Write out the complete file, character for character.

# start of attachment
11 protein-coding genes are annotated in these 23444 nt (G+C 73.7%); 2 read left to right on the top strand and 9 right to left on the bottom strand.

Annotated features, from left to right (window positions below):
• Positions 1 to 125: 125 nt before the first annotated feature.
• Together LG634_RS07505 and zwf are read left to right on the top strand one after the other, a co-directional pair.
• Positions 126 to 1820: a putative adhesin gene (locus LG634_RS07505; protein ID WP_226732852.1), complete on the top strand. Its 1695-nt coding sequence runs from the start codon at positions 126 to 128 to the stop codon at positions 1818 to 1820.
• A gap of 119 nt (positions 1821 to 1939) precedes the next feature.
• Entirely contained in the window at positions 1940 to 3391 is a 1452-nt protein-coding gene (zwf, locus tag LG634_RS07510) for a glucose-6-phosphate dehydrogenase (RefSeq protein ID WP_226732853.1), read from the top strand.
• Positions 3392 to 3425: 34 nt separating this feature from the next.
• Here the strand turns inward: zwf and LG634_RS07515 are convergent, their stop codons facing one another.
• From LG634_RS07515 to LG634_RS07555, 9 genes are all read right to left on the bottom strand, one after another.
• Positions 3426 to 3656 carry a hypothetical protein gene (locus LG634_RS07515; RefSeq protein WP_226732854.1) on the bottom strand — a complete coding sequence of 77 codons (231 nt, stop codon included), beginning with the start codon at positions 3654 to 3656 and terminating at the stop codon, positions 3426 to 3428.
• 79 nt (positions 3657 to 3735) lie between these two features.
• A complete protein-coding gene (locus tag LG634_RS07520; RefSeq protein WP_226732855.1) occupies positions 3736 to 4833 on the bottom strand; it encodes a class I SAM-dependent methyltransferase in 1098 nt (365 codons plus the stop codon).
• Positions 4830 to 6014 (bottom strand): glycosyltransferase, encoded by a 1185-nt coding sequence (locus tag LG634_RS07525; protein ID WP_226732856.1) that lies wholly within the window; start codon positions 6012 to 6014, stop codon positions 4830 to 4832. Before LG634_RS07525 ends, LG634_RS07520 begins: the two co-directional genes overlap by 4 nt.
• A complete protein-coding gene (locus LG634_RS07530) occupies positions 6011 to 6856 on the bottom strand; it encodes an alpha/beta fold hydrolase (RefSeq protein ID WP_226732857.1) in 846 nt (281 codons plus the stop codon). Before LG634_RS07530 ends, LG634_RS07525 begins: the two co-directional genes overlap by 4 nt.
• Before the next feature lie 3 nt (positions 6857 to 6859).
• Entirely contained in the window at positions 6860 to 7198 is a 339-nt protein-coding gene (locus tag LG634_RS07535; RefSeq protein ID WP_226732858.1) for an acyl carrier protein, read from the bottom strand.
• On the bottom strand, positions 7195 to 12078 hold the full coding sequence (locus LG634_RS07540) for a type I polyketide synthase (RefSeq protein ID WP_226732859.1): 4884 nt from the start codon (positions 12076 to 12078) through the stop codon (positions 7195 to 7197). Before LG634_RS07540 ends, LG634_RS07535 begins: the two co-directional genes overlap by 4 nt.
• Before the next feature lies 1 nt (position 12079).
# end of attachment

11 protein-coding genes are annotated in these 23444 nt (G+C 73.7%); 2 read left to right on the top strand and 9 right to left on the bottom strand.

Annotated features, from left to right (window positions below):
• Positions 1 to 125: 125 nt before the first annotated feature.
• Together LG634_RS07505 and zwf are read left to right on the top strand one after the other, a co-directional pair.
• Positions 126 to 1820: a putative adhesin gene (locus LG634_RS07505; protein ID WP_226732852.1), complete on the top strand. Its 1695-nt coding sequence runs from the start codon at positions 126 to 128 to the stop codon at positions 1818 to 1820.
• A gap of 119 nt (positions 1821 to 1939) precedes the next feature.
• Entirely contained in the window at positions 1940 to 3391 is a 1452-nt protein-coding gene (zwf, locus tag LG634_RS07510) for a glucose-6-phosphate dehydrogenase (RefSeq protein ID WP_226732853.1), read from the top strand.
• Positions 3392 to 3425: 34 nt separating this feature from the next.
• Here the strand turns inward: zwf and LG634_RS07515 are convergent, their stop codons facing one another.
• From LG634_RS07515 to LG634_RS07555, 9 genes are all read right to left on the bottom strand, one after another.
• Positions 3426 to 3656 carry a hypothetical protein gene (locus LG634_RS07515; RefSeq protein WP_226732854.1) on the bottom strand — a complete coding sequence of 77 codons (231 nt, stop codon included), beginning with the start codon at positions 3654 to 3656 and terminating at the stop codon, positions 3426 to 3428.
• 79 nt (positions 3657 to 3735) lie between these two features.
• A complete protein-coding gene (locus tag LG634_RS07520; RefSeq protein WP_226732855.1) occupies positions 3736 to 4833 on the bottom strand; it encodes a class I SAM-dependent methyltransferase in 1098 nt (365 codons plus the stop codon).
• Positions 4830 to 6014 (bottom strand): glycosyltransferase, encoded by a 1185-nt coding sequence (locus tag LG634_RS07525; protein ID WP_226732856.1) that lies wholly within the window; start codon positions 6012 to 6014, stop codon positions 4830 to 4832. Before LG634_RS07525 ends, LG634_RS07520 begins: the two co-directional genes overlap by 4 nt.
• A complete protein-coding gene (locus LG634_RS07530) occupies positions 6011 to 6856 on the bottom strand; it encodes an alpha/beta fold hydrolase (RefSeq protein ID WP_226732857.1) in 846 nt (281 codons plus the stop codon). Before LG634_RS07530 ends, LG634_RS07525 begins: the two co-directional genes overlap by 4 nt.
• Before the next feature lie 3 nt (positions 6857 to 6859).
• Entirely contained in the window at positions 6860 to 7198 is a 339-nt protein-coding gene (locus tag LG634_RS07535; RefSeq protein ID WP_226732858.1) for an acyl carrier protein, read from the bottom strand.
• On the bottom strand, positions 7195 to 12078 hold the full coding sequence (locus LG634_RS07540) for a type I polyketide synthase (RefSeq protein ID WP_226732859.1): 4884 nt from the start codon (positions 12076 to 12078) through the stop codon (positions 7195 to 7197). Before LG634_RS07540 ends, LG634_RS07535 begins: the two co-directional genes overlap by 4 nt.
• Before the next feature lies 1 nt (position 12079).